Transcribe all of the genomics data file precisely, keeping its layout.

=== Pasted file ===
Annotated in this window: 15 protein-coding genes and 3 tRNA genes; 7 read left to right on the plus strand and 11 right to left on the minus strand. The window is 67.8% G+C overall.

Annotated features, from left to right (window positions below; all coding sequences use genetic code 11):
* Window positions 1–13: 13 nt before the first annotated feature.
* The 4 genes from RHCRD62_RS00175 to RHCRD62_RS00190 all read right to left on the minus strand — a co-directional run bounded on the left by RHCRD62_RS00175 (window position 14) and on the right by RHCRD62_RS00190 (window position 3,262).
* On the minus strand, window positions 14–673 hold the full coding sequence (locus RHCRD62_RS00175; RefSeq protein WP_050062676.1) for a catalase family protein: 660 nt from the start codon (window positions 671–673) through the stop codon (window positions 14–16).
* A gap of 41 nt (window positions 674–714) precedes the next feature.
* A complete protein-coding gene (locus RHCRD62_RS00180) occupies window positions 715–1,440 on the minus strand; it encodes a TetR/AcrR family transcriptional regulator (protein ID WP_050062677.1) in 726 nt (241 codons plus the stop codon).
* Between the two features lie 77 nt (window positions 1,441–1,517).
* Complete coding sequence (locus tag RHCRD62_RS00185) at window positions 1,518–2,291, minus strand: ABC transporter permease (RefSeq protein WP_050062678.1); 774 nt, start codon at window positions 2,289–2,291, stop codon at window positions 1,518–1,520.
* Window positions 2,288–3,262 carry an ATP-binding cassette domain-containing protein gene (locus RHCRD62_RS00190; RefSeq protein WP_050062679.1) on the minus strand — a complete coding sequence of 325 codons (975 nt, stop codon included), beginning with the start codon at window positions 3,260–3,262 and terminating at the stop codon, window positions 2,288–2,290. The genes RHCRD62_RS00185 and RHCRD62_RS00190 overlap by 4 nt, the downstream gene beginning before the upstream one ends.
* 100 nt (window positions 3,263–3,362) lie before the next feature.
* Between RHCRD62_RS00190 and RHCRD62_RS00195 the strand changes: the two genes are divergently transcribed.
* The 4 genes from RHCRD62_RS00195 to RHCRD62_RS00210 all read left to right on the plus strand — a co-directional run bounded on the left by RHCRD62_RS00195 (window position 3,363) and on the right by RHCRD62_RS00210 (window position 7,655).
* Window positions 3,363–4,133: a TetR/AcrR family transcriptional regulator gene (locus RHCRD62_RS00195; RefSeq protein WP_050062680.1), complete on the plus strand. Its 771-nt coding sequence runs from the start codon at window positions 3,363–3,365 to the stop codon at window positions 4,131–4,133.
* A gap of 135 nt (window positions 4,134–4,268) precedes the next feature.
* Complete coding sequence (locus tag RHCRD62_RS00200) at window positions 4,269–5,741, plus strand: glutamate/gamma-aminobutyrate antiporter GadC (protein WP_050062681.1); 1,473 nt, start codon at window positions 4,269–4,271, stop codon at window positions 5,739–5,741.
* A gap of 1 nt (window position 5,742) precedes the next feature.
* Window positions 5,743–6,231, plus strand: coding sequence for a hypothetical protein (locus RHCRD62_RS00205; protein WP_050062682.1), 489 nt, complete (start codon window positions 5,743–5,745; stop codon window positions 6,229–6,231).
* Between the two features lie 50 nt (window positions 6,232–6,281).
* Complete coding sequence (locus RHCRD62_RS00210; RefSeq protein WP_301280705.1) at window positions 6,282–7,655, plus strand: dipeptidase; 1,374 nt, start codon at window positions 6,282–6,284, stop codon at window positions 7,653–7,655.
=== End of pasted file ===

Annotated in this window: 15 protein-coding genes and 3 tRNA genes; 7 read left to right on the plus strand and 11 right to left on the minus strand. The window is 67.8% G+C overall.

Annotated features, from left to right (window positions below; all coding sequences use genetic code 11):
* Window positions 1–13: 13 nt before the first annotated feature.
* The 4 genes from RHCRD62_RS00175 to RHCRD62_RS00190 all read right to left on the minus strand — a co-directional run bounded on the left by RHCRD62_RS00175 (window position 14) and on the right by RHCRD62_RS00190 (window position 3,262).
* On the minus strand, window positions 14–673 hold the full coding sequence (locus RHCRD62_RS00175; RefSeq protein WP_050062676.1) for a catalase family protein: 660 nt from the start codon (window positions 671–673) through the stop codon (window positions 14–16).
* A gap of 41 nt (window positions 674–714) precedes the next feature.
* A complete protein-coding gene (locus RHCRD62_RS00180) occupies window positions 715–1,440 on the minus strand; it encodes a TetR/AcrR family transcriptional regulator (protein ID WP_050062677.1) in 726 nt (241 codons plus the stop codon).
* Between the two features lie 77 nt (window positions 1,441–1,517).
* Complete coding sequence (locus tag RHCRD62_RS00185) at window positions 1,518–2,291, minus strand: ABC transporter permease (RefSeq protein WP_050062678.1); 774 nt, start codon at window positions 2,289–2,291, stop codon at window positions 1,518–1,520.
* Window positions 2,288–3,262 carry an ATP-binding cassette domain-containing protein gene (locus RHCRD62_RS00190; RefSeq protein WP_050062679.1) on the minus strand — a complete coding sequence of 325 codons (975 nt, stop codon included), beginning with the start codon at window positions 3,260–3,262 and terminating at the stop codon, window positions 2,288–2,290. The genes RHCRD62_RS00185 and RHCRD62_RS00190 overlap by 4 nt, the downstream gene beginning before the upstream one ends.
* 100 nt (window positions 3,263–3,362) lie before the next feature.
* Between RHCRD62_RS00190 and RHCRD62_RS00195 the strand changes: the two genes are divergently transcribed.
* The 4 genes from RHCRD62_RS00195 to RHCRD62_RS00210 all read left to right on the plus strand — a co-directional run bounded on the left by RHCRD62_RS00195 (window position 3,363) and on the right by RHCRD62_RS00210 (window position 7,655).
* Window positions 3,363–4,133: a TetR/AcrR family transcriptional regulator gene (locus RHCRD62_RS00195; RefSeq protein WP_050062680.1), complete on the plus strand. Its 771-nt coding sequence runs from the start codon at window positions 3,363–3,365 to the stop codon at window positions 4,131–4,133.
* A gap of 135 nt (window positions 4,134–4,268) precedes the next feature.
* Complete coding sequence (locus tag RHCRD62_RS00200) at window positions 4,269–5,741, plus strand: glutamate/gamma-aminobutyrate antiporter GadC (protein WP_050062681.1); 1,473 nt, start codon at window positions 4,269–4,271, stop codon at window positions 5,739–5,741.
* A gap of 1 nt (window position 5,742) precedes the next feature.
* Window positions 5,743–6,231, plus strand: coding sequence for a hypothetical protein (locus RHCRD62_RS00205; protein WP_050062682.1), 489 nt, complete (start codon window positions 5,743–5,745; stop codon window positions 6,229–6,231).
* Between the two features lie 50 nt (window positions 6,232–6,281).
* Complete coding sequence (locus RHCRD62_RS00210; RefSeq protein WP_301280705.1) at window positions 6,282–7,655, plus strand: dipeptidase; 1,374 nt, start codon at window positions 6,282–6,284, stop codon at window positions 7,653–7,655.